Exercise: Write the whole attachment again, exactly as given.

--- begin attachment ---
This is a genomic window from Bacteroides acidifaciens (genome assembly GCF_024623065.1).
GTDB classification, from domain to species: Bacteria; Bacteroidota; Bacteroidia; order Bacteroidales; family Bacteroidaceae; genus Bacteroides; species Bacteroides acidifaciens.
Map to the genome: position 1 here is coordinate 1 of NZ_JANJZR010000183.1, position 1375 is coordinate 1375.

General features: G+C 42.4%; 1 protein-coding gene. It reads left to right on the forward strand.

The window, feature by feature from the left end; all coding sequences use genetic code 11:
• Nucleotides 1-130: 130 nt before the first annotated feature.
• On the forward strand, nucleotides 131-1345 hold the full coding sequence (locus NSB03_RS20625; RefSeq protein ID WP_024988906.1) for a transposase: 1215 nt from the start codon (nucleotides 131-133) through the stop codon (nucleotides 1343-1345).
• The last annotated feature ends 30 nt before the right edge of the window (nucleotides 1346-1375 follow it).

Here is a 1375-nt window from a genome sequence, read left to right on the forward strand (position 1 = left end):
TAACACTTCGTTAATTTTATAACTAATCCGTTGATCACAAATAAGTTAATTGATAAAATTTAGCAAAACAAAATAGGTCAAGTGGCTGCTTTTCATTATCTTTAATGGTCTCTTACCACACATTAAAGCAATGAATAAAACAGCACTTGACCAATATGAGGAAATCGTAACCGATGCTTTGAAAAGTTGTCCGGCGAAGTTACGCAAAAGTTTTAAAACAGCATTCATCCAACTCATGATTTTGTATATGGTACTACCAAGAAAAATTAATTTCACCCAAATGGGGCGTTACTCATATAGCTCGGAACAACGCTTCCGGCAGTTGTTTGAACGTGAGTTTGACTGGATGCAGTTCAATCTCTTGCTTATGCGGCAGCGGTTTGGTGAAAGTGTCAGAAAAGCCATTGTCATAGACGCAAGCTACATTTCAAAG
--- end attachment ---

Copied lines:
This is a genomic window from Bacteroides acidifaciens (genome assembly GCF_024623065.1).
GTDB classification, from domain to species: Bacteria; Bacteroidota; Bacteroidia; order Bacteroidales; family Bacteroidaceae; genus Bacteroides; species Bacteroides acidifaciens.
Map to the genome: position 1 here is coordinate 1 of NZ_JANJZR010000183.1, position 1375 is coordinate 1375.

General features: G+C 42.4%; 1 protein-coding gene. It reads left to right on the forward strand.

The window, feature by feature from the left end; all coding sequences use genetic code 11:
• Nucleotides 1-130: 130 nt before the first annotated feature.
• On the forward strand, nucleotides 131-1345 hold the full coding sequence (locus NSB03_RS20625; RefSeq protein ID WP_024988906.1) for a transposase: 1215 nt from the start codon (nucleotides 131-133) through the stop codon (nucleotides 1343-1345).
• The last annotated feature ends 30 nt before the right edge of the window (nucleotides 1346-1375 follow it).

Here is a 1375-nt window from a genome sequence, read left to right on the forward strand (position 1 = left end):
TAACACTTCGTTAATTTTATAACTAATCCGTTGATCACAAATAAGTTAATTGATAAAATTTAGCAAAACAAAATAGGTCAAGTGGCTGCTTTTCATTATCTTTAATGGTCTCTTACCACACATTAAAGCAATGAATAAAACAGCACTTGACCAATATGAGGAAATCGTAACCGATGCTTTGAAAAGTTGTCCGGCGAAGTTACGCAAAAGTTTTAAAACAGCATTCATCCAACTCATGATTTTGTATATGGTACTACCAAGAAAAATTAATTTCACCCAAATGGGGCGTTACTCATATAGCTCGGAACAACGCTTCCGGCAGTTGTTTGAACGTGAGTTTGACTGGATGCAGTTCAATCTCTTGCTTATGCGGCAGCGGTTTGGTGAAAGTGTCAGAAAAGCCATTGTCATAGACGCAAGCTACATTTCAAAG